Now, recently, because of the emergency, you passed a bill that I introduced, giving each Indian $100 out of the trust fund, because they were threatened with starvation, and perhaps one-half or two-thirds of these Indians are perfectly able to take care of themselves, and perhaps 3,000 or 4,000 of them are practically paupers that have been taken care of largely on the White Earth Reservation, as Mr. Meritt knows. They had a hospital there and an old peoples' home, etc., but they have not now.

So this general council came down here, and I supposed it was duly accredited and a bona fide organization representing the Indians, and I was busy on other matters, and never questioned it. They came down here and lobbied before this committee, and the first thing they did was to attack everything that had been done. They wanted the Indians released from all supervision; theyo wanted to wipe out the Indian reservations; the Indian Bureau should be wiped out and the general council should handle it; but they did not want any appropriations.

Now, it is very easy to reduce appropriations, even if they come from trust funds. I think in 1915 the relief of Chippewas that was taken out of this trust fund by Congress was $205,000. After this council had been down here for several sessions it was reduced. Here are the figures :

For the fiscal year 1915 the appropriation was $205,000; 1916 there was only a resolution that appropriated the same amount; 1917 it was reduced to $185,000; in 1917 the appropriation for the general council was $6,000, and the appropriation for poor and sick and helpless Indians was $185,000 ; in 1918 the relief for poor and sick and helpless Indians was $185,000 and $6,000 for this general council, but they got more influence, so in 1919 they reduced the appropriation to $175,000, and their own appropriation for the services in getting this appropriation reduced was raised to $10,000. As there are only 10,000 Chippewa Indians in Minnesota, a $10,000 appropriation means $1 out of every man's, woman's, and child's pocket, and many of these Indians are on the 'verge of starvation. They only get about $18 annuity out of millions of dollars in the Treasury. So they took $1 a piece by reducing the appropriation for these Indians out of this fund that belonged to them all, and there being 10,000 Indians, a $10,000 appropriation just takes from these poor fellows $1 each, for doing what? Reducing the appropriation for the poor, sick, and helpless Indian.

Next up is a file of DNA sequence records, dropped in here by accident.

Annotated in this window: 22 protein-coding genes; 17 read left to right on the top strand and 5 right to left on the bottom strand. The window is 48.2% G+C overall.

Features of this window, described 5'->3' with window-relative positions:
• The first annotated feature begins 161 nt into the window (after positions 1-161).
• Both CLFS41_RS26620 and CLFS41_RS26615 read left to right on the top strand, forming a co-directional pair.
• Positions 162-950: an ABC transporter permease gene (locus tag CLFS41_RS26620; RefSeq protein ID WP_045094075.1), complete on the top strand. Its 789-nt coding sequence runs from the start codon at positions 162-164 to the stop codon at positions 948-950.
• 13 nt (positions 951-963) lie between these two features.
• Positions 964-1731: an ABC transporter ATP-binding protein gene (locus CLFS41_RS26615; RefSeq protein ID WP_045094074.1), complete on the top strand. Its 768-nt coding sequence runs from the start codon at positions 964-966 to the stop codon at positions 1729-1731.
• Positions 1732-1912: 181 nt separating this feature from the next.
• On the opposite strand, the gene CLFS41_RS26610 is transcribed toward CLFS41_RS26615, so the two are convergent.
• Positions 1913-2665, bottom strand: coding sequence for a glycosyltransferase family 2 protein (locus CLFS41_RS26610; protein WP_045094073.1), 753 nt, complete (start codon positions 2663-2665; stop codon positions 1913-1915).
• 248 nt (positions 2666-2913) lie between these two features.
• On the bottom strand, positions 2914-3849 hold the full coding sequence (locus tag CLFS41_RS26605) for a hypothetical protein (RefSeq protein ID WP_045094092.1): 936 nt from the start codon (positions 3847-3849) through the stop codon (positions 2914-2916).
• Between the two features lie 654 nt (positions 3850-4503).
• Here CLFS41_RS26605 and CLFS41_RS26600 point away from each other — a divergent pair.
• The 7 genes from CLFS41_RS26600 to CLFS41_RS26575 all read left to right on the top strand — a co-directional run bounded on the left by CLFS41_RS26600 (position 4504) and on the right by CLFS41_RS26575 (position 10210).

hen, in 1920, it was reduced to $100,000, but for the services Mr. Ballinger claimed the credit for it got another appropriation of $10,000, and in 1921 they . got Congress to reduce the appropriation to $60,000, and their own payment for lobbying was $10,000. Now, I presume that is the one they have not got, and that is what this bill is to pay. They were more successful at that time. They want to tax every Indian a dollar apiece for reducing this appropriation for the relief of Indians from $100,000 in the previous year to $60,000.

Now, the result of that reduction was this: The medical service of doctors and nurses was discontinued. Mr. Meritt can tell the details. And the old peoples' home was abandoned, the hospital was closed, and I think you have now before you a bill to turn the hospital over to the State of Minnesota, because the appropriation is not sufficient to pay these expenses.

Now, the health conditions—I have a communication I can submit from the board of health of the State of Minnesota

The CHAIRMAN (interposing), Mr. Steenerson, permit me to ask right here just wherein this fits in this proposition we have here? What we are trying to determine is not a question between the White Earth and Red Lake Indians

Mr. STEENERSON (interposing). I am not talking about that.

The CHAIRMAN. Just a moment, if you please. What we are trying to determine is whether or not Mr. Ballinger has been properly compensated for the service he has rendered or whether he is entitled to more compensation,

Mr. STEENERSON. I thought I was talking about this. I am talking about the services the general council, which is Mr. Ballinger, has rendered. These photostatic copies show they got reductions in the appropriation for relief.